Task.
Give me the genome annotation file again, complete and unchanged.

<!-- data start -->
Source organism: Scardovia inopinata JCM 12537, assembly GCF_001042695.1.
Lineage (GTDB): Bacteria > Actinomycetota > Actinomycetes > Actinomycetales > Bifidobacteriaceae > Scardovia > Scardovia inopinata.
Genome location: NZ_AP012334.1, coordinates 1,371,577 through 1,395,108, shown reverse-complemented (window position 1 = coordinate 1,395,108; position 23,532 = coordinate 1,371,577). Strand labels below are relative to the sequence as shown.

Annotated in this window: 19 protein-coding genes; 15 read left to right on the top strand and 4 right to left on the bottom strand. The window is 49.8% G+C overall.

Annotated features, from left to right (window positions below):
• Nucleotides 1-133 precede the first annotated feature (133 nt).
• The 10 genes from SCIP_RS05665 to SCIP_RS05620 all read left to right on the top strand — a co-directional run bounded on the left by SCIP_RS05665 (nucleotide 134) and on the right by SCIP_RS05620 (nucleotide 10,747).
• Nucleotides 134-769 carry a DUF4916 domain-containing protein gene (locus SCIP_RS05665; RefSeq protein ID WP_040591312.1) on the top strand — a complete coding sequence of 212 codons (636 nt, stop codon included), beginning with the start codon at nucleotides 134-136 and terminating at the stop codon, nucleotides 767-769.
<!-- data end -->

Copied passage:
Source organism: Scardovia inopinata JCM 12537, assembly GCF_001042695.1.
Lineage (GTDB): Bacteria > Actinomycetota > Actinomycetes > Actinomycetales > Bifidobacteriaceae > Scardovia > Scardovia inopinata.
Genome location: NZ_AP012334.1, coordinates 1,371,577 through 1,395,108, shown reverse-complemented (window position 1 = coordinate 1,395,108; position 23,532 = coordinate 1,371,577). Strand labels below are relative to the sequence as shown.

Annotated in this window: 19 protein-coding genes; 15 read left to right on the top strand and 4 right to left on the bottom strand. The window is 49.8% G+C overall.

Annotated features, from left to right (window positions below):
• Nucleotides 1-133 precede the first annotated feature (133 nt).
• The 10 genes from SCIP_RS05665 to SCIP_RS05620 all read left to right on the top strand — a co-directional run bounded on the left by SCIP_RS05665 (nucleotide 134) and on the right by SCIP_RS05620 (nucleotide 10,747).
• Nucleotides 134-769 carry a DUF4916 domain-containing protein gene (locus SCIP_RS05665; RefSeq protein ID WP_040591312.1) on the top strand — a complete coding sequence of 212 codons (636 nt, stop codon included), beginning with the start codon at nucleotides 134-136 and terminating at the stop codon, nucleotides 767-769.